Home Authors Posts by Jody Murray
Facebook has so many marvelous uses. It allows us to keep in touch with our agrarian roots (yay, Farmville!). It shores up our faulty...
We're not sure where marketing people got the bright idea that 4-D is not an expression from a physics book but rather the answer to the question: "What's more awesome than 3-D?" Live Park 4-D Art Factory, an installation in Korea, expands the boundaries of motion-sensing software. But it doesn't require an understanding of relativity and spacetime to enjoy.
In this little video, Tim O'Reilly, co-founder of O'Reilly Media, publisher of Make magazine, reminds us that most successful businesses started from the joy of making something new, or of taking something that already exists and making it better or faster or safer. Did the guy who invented the Slip 'N' Slide hope that, primarily, he'd make loads of scratch? Naw, he wanted to expand the idea of a toy his kids enjoyed.
Call it a cliche. Call it gratuitously opportunistic. Call it what you will. But we know that whenever we run a post featuring a new, popular or funny commercial, your clicking fingers get awfully itchy. (Don't deny it. We have the stats to prove it.) Hence, here they are, the best and worst of the Super Bowl ads for 2012 (according to Anthill).
In hindsight, this was a match in some mad, musical heaven: those wacky, inventive rockers OK Go and the over-the-top oeuvre of Super Bowl commercials. Partnering with Chevrolet, they pilot a specially outfitted Sonic through the California desert to bang out a version of their song "Needing/Wanting."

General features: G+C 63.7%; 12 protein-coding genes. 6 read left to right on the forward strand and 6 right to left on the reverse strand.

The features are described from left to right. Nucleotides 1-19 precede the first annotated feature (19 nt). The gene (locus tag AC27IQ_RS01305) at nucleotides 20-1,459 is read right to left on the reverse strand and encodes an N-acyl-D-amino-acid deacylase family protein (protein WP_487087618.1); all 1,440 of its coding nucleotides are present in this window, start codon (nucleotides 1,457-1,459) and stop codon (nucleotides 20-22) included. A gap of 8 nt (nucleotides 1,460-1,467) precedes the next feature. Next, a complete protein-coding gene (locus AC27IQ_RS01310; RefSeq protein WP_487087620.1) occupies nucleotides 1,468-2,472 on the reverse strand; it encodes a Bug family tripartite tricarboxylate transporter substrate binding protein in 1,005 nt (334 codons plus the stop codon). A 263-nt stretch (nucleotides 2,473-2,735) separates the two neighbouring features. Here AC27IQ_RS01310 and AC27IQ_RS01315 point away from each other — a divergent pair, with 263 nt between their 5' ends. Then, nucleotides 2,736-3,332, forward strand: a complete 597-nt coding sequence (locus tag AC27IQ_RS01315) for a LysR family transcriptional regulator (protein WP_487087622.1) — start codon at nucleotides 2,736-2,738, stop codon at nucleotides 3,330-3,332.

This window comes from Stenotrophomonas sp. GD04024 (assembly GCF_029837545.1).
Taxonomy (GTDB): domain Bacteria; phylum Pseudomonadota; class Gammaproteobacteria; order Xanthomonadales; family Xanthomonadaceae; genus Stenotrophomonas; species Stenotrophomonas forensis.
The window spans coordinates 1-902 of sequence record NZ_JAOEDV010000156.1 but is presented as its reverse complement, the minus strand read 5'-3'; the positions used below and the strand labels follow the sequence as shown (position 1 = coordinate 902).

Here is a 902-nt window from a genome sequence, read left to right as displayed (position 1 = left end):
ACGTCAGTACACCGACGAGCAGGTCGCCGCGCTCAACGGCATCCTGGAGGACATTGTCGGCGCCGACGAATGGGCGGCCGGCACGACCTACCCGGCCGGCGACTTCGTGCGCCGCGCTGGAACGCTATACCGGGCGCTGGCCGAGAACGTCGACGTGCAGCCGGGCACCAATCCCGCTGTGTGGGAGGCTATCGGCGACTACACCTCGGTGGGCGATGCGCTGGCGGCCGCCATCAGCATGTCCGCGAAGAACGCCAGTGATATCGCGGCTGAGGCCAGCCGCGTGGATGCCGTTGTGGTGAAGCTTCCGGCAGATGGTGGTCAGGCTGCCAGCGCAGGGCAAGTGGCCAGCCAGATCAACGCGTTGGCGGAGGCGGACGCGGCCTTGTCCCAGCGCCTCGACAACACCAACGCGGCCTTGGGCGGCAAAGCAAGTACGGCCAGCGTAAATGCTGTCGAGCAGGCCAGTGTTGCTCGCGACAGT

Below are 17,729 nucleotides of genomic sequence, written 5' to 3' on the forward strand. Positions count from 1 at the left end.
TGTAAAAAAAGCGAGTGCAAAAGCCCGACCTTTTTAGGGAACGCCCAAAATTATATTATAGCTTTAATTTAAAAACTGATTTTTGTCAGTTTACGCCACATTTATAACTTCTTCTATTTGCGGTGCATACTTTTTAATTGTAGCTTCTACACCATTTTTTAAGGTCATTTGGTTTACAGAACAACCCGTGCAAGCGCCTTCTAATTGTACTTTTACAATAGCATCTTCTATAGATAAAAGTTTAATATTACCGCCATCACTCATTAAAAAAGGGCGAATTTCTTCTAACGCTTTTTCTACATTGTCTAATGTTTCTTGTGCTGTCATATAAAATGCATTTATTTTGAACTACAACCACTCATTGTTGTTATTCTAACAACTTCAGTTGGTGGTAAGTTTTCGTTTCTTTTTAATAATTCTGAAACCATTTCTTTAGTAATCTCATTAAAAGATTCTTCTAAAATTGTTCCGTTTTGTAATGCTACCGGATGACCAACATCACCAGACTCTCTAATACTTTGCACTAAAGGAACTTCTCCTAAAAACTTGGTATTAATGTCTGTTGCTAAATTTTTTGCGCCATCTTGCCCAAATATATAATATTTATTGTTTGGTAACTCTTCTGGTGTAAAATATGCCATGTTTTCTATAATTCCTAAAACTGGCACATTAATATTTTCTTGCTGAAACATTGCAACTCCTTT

Lemmy Kilmister of Motorhead is 66 years old. James Hetfield of Metallica is 48. Never too old for rock 'n' roll, right? Or, apparently, too young. Welcome to the heavy-metal pantheon, Juliet Childs -- a product of Queensland, all of 8 years old, and a bonafide music sensation.
So you're stumped. Up against the wall. That brilliant achievement -- that beautiful, iridescent idea -- is stuck somewhere in your head and you can't pry it out. In this video, one of most creative journalists around finds an amazing way to express the rewards you can earn from sticking to your convictions and logging some hard work.
You've seen better flash mobs than this. We've seen better. But here's what makes this video, done for a corporate end-of-the-year meeting, so awe-inspiring: These are accountants. Accountants. Wow. They can do our books anytime.
An unfortunately high percentage of us have been in this position -- a dustup with an office colleague, often triggered by one person touching another person's refrigerated food inappropriately. But how best to mediate these disagreements? Do the words "Pokemon trainer" ring a bell? Psy-attack!
Not only do Australia's small and medium enterprises 70 percent of the nation's workforce, but they're more likely to employ your Aunt Mathilda than that industrial behemoth down the street. That's just a couple aspects of a snapshot of the little companies than can, as snapped by the SME Association of Australia, a nonprofit support organisation.